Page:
I’ve always enjoyed a good ‘answer’ or ‘response’ song, a special type of piece that’s sometimes put together following a hit record. It’s something that has always been especially popular in country music — examples include records by Goldie Hill and Kitty Wells — but it occurs in pop music too. One of the cleverest was a comeback to the Shangri-Las’ 1964 monster hit, “Leader of the Pack.” It was recorded by a group calling itself the Detergents, which was part of the fun because the song was titled “Leader of the Laundromat.”
Not surprisingly, the whole thing was a well-planned and deliberate process that began with the veteran songwriting duo of Lee Pockriss and Paul Vance, who’d already had plenty of success by writing songs like “Catch a Falling Star” and “Itsy Bitsy Teenie Weenie Yellow Polkadot Bikini.” The twosome saw the Shangri-Las’ big hit as a golden opportunity, and proceeded to write a witty spoof.
To transfer their vision to a record, the songwriters put together a trio that included Vance’s nephew Danny Jordan, Tommy Wynn, and Ron Dante (who would later find success elsewhere, including as the lead singer with the cartoon group The Archies on “Sugar, Sugar”). Since the song was about the “Leader of the Laundromat,” the group was christened the Detergents, and the record was made and issued. Although it didn’t quite make the Top Ten, it was a solid success.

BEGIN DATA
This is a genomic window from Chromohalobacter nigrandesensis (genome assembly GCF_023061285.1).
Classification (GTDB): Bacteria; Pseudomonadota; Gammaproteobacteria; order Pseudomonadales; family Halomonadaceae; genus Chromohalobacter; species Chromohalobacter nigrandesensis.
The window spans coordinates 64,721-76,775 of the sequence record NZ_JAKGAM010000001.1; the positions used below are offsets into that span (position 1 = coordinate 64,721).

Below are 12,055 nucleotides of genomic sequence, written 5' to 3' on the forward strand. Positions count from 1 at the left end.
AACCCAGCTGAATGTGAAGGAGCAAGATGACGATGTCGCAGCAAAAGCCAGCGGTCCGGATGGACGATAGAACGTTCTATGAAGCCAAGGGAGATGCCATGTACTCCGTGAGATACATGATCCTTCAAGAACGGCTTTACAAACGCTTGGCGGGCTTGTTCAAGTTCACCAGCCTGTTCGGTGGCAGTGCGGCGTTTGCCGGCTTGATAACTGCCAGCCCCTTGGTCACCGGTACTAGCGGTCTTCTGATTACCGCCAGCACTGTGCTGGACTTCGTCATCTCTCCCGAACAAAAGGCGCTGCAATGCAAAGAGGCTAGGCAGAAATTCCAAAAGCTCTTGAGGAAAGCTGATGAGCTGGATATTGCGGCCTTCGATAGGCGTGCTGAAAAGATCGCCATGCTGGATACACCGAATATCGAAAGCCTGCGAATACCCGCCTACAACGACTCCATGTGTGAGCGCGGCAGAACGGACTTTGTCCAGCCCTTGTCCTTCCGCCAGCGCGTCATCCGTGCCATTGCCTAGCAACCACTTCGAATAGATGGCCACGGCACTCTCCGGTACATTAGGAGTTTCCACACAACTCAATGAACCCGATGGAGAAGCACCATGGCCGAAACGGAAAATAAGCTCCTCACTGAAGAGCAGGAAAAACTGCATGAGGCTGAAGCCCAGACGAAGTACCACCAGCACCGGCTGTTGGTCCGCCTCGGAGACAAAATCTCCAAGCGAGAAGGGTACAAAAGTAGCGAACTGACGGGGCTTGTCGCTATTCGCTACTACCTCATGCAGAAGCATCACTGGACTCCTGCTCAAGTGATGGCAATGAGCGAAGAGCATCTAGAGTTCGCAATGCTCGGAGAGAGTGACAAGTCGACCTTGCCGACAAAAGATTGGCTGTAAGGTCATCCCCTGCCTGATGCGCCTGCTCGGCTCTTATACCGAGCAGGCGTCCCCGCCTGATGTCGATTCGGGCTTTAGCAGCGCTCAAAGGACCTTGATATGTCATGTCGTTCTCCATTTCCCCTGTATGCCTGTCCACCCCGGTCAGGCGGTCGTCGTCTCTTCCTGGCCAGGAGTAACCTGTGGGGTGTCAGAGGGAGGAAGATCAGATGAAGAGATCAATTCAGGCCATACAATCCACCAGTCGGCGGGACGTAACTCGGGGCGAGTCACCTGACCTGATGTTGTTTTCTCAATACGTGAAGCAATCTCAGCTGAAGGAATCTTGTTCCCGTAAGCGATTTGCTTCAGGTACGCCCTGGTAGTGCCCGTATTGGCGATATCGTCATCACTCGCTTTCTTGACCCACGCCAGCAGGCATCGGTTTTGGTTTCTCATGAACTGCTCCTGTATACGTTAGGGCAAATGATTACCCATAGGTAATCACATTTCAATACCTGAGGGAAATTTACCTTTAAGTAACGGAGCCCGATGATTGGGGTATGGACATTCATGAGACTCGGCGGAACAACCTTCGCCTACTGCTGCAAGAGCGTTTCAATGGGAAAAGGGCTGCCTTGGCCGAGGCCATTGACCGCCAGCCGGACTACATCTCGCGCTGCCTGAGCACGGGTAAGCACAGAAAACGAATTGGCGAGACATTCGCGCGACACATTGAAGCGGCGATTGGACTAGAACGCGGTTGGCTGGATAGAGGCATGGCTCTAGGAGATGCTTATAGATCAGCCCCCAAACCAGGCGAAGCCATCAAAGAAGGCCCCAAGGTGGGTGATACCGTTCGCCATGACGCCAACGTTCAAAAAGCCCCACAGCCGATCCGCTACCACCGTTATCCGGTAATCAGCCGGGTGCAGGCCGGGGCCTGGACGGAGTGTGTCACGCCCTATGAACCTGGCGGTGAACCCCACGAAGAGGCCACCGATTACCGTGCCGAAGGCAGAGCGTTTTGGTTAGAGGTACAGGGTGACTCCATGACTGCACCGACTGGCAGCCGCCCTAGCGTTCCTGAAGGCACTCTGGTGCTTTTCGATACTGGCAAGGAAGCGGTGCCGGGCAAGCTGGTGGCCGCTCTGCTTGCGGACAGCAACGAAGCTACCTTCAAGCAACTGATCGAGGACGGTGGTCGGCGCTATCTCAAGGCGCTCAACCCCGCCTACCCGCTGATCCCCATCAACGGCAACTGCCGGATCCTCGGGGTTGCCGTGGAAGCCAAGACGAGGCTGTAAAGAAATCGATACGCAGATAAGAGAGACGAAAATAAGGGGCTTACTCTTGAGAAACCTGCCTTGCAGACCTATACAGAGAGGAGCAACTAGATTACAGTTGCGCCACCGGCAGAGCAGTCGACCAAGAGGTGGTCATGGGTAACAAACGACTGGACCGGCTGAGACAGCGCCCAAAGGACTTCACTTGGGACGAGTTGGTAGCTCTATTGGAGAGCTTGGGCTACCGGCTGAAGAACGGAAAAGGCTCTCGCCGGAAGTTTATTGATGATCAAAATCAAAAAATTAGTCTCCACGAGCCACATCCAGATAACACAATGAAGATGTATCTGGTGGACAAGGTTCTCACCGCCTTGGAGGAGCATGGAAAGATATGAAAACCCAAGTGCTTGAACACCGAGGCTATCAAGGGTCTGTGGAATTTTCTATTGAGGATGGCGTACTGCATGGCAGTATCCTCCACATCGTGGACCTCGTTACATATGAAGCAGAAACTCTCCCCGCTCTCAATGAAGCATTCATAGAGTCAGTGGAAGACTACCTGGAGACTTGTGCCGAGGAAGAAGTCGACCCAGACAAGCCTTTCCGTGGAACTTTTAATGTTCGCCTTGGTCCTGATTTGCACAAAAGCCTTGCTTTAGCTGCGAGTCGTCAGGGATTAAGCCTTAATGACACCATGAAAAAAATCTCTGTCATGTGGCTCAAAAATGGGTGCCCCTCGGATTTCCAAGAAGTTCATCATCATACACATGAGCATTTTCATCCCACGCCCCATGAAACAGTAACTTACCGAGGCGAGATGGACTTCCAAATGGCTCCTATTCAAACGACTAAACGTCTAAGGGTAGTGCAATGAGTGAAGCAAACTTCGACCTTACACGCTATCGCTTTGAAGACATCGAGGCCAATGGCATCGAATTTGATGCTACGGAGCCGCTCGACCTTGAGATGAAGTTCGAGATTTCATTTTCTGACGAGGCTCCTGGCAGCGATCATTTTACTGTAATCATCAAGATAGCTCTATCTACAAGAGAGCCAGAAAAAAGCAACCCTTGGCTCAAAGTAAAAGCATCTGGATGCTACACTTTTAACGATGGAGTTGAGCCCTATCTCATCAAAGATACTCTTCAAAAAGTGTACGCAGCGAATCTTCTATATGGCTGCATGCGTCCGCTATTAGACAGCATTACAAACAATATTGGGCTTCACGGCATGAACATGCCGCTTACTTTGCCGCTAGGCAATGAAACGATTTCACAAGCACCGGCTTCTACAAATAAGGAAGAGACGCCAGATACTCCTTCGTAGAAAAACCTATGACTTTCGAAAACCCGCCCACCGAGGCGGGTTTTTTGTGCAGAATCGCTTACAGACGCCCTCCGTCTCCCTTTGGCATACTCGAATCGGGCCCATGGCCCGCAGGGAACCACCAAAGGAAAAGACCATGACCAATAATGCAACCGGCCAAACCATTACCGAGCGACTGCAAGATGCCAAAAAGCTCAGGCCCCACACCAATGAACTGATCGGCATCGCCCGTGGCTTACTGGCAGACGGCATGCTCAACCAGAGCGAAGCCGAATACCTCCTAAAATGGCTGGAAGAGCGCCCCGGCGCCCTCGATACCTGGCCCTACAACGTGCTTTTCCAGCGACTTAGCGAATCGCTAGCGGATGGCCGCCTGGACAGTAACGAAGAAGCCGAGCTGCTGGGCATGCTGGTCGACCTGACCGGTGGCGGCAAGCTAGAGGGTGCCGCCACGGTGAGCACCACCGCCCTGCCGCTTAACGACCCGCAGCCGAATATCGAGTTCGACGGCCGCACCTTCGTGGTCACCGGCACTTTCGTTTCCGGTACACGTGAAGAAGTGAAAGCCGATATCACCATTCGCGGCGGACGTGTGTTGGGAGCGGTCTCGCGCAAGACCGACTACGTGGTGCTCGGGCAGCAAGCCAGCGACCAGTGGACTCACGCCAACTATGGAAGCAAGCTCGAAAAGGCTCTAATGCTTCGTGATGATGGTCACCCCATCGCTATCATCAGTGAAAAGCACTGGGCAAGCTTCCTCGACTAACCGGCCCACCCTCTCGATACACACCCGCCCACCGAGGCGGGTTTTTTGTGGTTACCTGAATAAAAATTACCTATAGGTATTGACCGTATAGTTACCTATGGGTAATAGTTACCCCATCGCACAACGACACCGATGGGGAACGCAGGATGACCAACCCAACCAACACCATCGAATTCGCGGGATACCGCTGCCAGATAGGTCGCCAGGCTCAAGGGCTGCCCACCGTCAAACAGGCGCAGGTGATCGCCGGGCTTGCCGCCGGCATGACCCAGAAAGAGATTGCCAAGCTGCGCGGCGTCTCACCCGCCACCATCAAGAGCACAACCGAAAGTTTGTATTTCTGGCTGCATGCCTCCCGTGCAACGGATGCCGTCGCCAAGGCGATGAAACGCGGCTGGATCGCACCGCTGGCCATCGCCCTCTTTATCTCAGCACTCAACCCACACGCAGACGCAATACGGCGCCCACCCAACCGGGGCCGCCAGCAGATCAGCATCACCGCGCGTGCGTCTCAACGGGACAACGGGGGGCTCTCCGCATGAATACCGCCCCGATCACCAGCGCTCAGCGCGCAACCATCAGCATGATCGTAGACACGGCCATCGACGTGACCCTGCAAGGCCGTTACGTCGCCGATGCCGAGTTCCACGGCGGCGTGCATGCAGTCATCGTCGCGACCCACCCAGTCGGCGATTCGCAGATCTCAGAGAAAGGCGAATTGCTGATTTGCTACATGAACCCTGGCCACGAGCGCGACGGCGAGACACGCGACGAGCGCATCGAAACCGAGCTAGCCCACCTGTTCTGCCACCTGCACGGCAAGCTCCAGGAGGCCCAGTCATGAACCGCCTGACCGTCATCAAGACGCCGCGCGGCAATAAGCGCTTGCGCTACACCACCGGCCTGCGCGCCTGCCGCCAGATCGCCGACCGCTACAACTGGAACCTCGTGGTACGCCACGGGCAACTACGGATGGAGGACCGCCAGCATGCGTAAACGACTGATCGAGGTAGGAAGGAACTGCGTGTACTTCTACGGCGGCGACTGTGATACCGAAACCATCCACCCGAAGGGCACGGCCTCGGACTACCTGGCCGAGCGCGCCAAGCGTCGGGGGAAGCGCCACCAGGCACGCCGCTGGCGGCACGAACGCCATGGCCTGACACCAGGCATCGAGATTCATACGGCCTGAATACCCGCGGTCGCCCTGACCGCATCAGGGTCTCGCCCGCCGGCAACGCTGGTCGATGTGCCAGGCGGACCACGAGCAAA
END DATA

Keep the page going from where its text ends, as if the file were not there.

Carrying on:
It might surprise you to learn that the Detergents actually hung around for a while, recording enough songs to fill an album while also appearing on stage and in a movie. But even though the guys sold a few records with songs like the James Bond spoof “Double-O-Seven,” it wasn’t too long before the Detergents began to dissolve, and the group eventually circled the drain in pop music.